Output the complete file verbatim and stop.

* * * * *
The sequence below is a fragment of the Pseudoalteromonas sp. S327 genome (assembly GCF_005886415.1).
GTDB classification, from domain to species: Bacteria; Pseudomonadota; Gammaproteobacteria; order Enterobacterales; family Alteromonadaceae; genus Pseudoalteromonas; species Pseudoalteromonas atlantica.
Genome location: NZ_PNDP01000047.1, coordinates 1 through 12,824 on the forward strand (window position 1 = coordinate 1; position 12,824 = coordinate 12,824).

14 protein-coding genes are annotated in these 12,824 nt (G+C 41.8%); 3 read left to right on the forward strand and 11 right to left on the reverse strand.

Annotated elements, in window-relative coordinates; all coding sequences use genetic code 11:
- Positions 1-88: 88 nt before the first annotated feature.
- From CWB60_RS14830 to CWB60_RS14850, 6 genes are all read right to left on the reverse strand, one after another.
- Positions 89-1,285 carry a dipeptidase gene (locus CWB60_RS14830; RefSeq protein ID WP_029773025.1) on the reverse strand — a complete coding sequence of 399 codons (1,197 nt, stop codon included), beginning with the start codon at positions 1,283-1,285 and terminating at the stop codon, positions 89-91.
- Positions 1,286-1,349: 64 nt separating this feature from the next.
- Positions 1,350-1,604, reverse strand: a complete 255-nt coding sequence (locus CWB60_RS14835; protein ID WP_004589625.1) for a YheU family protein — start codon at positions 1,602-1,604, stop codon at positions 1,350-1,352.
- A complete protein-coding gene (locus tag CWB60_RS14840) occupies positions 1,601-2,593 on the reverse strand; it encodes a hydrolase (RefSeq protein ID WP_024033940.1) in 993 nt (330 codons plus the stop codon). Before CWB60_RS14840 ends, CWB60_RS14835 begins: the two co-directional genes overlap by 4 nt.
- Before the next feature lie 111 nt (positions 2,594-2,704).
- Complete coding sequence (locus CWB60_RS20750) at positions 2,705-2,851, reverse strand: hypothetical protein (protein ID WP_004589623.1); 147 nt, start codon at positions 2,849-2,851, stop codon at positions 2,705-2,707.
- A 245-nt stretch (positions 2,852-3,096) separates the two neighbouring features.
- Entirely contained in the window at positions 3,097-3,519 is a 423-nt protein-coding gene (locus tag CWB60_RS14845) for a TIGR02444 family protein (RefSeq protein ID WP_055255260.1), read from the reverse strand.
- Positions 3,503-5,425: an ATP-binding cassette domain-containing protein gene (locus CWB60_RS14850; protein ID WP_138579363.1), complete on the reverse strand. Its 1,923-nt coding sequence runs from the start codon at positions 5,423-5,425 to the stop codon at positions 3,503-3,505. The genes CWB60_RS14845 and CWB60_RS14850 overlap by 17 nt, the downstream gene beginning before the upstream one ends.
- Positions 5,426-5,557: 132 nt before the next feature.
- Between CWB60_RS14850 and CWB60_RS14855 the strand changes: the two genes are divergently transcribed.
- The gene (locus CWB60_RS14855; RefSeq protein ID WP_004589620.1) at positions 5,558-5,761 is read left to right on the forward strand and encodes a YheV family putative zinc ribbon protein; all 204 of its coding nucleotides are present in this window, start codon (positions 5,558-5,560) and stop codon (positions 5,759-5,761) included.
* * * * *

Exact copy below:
The sequence below is a fragment of the Pseudoalteromonas sp. S327 genome (assembly GCF_005886415.1).
GTDB classification, from domain to species: Bacteria; Pseudomonadota; Gammaproteobacteria; order Enterobacterales; family Alteromonadaceae; genus Pseudoalteromonas; species Pseudoalteromonas atlantica.
Genome location: NZ_PNDP01000047.1, coordinates 1 through 12,824 on the forward strand (window position 1 = coordinate 1; position 12,824 = coordinate 12,824).

14 protein-coding genes are annotated in these 12,824 nt (G+C 41.8%); 3 read left to right on the forward strand and 11 right to left on the reverse strand.

Annotated elements, in window-relative coordinates; all coding sequences use genetic code 11:
- Positions 1-88: 88 nt before the first annotated feature.
- From CWB60_RS14830 to CWB60_RS14850, 6 genes are all read right to left on the reverse strand, one after another.
- Positions 89-1,285 carry a dipeptidase gene (locus CWB60_RS14830; RefSeq protein ID WP_029773025.1) on the reverse strand — a complete coding sequence of 399 codons (1,197 nt, stop codon included), beginning with the start codon at positions 1,283-1,285 and terminating at the stop codon, positions 89-91.
- Positions 1,286-1,349: 64 nt separating this feature from the next.
- Positions 1,350-1,604, reverse strand: a complete 255-nt coding sequence (locus CWB60_RS14835; protein ID WP_004589625.1) for a YheU family protein — start codon at positions 1,602-1,604, stop codon at positions 1,350-1,352.
- A complete protein-coding gene (locus tag CWB60_RS14840) occupies positions 1,601-2,593 on the reverse strand; it encodes a hydrolase (RefSeq protein ID WP_024033940.1) in 993 nt (330 codons plus the stop codon). Before CWB60_RS14840 ends, CWB60_RS14835 begins: the two co-directional genes overlap by 4 nt.
- Before the next feature lie 111 nt (positions 2,594-2,704).
- Complete coding sequence (locus CWB60_RS20750) at positions 2,705-2,851, reverse strand: hypothetical protein (protein ID WP_004589623.1); 147 nt, start codon at positions 2,849-2,851, stop codon at positions 2,705-2,707.
- A 245-nt stretch (positions 2,852-3,096) separates the two neighbouring features.
- Entirely contained in the window at positions 3,097-3,519 is a 423-nt protein-coding gene (locus tag CWB60_RS14845) for a TIGR02444 family protein (RefSeq protein ID WP_055255260.1), read from the reverse strand.
- Positions 3,503-5,425: an ATP-binding cassette domain-containing protein gene (locus CWB60_RS14850; protein ID WP_138579363.1), complete on the reverse strand. Its 1,923-nt coding sequence runs from the start codon at positions 5,423-5,425 to the stop codon at positions 3,503-3,505. The genes CWB60_RS14845 and CWB60_RS14850 overlap by 17 nt, the downstream gene beginning before the upstream one ends.
- Positions 5,426-5,557: 132 nt before the next feature.
- Between CWB60_RS14850 and CWB60_RS14855 the strand changes: the two genes are divergently transcribed.
- The gene (locus CWB60_RS14855; RefSeq protein ID WP_004589620.1) at positions 5,558-5,761 is read left to right on the forward strand and encodes a YheV family putative zinc ribbon protein; all 204 of its coding nucleotides are present in this window, start codon (positions 5,558-5,560) and stop codon (positions 5,759-5,761) included.